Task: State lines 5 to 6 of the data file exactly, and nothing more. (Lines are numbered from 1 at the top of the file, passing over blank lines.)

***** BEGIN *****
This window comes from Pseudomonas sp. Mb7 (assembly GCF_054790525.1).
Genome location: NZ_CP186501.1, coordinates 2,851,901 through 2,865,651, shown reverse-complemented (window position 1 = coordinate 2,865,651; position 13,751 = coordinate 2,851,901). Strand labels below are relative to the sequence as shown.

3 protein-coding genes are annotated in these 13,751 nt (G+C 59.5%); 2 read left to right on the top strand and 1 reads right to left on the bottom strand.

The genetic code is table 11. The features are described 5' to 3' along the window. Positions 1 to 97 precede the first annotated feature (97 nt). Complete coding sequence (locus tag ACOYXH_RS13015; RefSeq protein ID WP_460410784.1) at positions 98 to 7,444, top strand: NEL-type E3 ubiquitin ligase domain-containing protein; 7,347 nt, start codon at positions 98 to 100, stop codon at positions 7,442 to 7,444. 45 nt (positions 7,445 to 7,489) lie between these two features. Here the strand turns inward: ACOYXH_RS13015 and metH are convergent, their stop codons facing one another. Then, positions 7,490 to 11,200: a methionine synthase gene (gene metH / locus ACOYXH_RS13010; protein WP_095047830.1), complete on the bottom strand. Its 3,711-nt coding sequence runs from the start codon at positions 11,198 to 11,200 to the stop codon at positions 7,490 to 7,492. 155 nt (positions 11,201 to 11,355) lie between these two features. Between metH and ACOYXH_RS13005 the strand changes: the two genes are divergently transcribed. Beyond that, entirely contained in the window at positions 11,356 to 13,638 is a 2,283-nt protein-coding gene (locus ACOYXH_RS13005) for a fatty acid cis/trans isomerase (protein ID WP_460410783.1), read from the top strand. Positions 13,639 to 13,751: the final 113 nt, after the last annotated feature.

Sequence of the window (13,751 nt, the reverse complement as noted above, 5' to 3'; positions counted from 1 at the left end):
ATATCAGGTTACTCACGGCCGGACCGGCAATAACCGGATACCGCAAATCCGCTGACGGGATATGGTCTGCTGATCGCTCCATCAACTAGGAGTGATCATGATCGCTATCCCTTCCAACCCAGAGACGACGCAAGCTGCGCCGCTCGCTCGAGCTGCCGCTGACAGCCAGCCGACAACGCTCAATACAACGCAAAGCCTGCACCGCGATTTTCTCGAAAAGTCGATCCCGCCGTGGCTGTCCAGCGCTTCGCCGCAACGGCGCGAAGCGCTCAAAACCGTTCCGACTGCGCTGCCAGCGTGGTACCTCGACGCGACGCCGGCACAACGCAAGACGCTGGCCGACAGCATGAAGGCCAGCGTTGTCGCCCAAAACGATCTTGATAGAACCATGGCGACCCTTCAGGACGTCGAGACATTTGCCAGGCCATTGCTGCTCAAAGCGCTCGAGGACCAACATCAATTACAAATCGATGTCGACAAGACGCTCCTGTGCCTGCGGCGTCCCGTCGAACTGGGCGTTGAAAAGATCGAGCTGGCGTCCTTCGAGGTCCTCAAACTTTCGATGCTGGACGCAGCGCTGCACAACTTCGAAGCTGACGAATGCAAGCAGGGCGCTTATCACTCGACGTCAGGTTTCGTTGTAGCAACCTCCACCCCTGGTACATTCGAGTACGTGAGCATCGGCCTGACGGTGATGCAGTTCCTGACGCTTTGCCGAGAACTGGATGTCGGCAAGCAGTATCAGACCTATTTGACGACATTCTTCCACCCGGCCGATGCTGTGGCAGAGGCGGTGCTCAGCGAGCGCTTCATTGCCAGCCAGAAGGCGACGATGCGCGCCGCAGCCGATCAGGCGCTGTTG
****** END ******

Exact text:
Sequence of the window (13,751 nt, the reverse complement as noted above, 5' to 3'; positions counted from 1 at the left end):
ATATCAGGTTACTCACGGCCGGACCGGCAATAACCGGATACCGCAAATCCGCTGACGGGATATGGTCTGCTGATCGCTCCATCAACTAGGAGTGATCATGATCGCTATCCCTTCCAACCCAGAGACGACGCAAGCTGCGCCGCTCGCTCGAGCTGCCGCTGACAGCCAGCCGACAACGCTCAATACAACGCAAAGCCTGCACCGCGATTTTCTCGAAAAGTCGATCCCGCCGTGGCTGTCCAGCGCTTCGCCGCAACGGCGCGAAGCGCTCAAAACCGTTCCGACTGCGCTGCCAGCGTGGTACCTCGACGCGACGCCGGCACAACGCAAGACGCTGGCCGACAGCATGAAGGCCAGCGTTGTCGCCCAAAACGATCTTGATAGAACCATGGCGACCCTTCAGGACGTCGAGACATTTGCCAGGCCATTGCTGCTCAAAGCGCTCGAGGACCAACATCAATTACAAATCGATGTCGACAAGACGCTCCTGTGCCTGCGGCGTCCCGTCGAACTGGGCGTTGAAAAGATCGAGCTGGCGTCCTTCGAGGTCCTCAAACTTTCGATGCTGGACGCAGCGCTGCACAACTTCGAAGCTGACGAATGCAAGCAGGGCGCTTATCACTCGACGTCAGGTTTCGTTGTAGCAACCTCCACCCCTGGTACATTCGAGTACGTGAGCATCGGCCTGACGGTGATGCAGTTCCTGACGCTTTGCCGAGAACTGGATGTCGGCAAGCAGTATCAGACCTATTTGACGACATTCTTCCACCCGGCCGATGCTGTGGCAGAGGCGGTGCTCAGCGAGCGCTTCATTGCCAGCCAGAAGGCGACGATGCGCGCCGCAGCCGATCAGGCGCTGTTG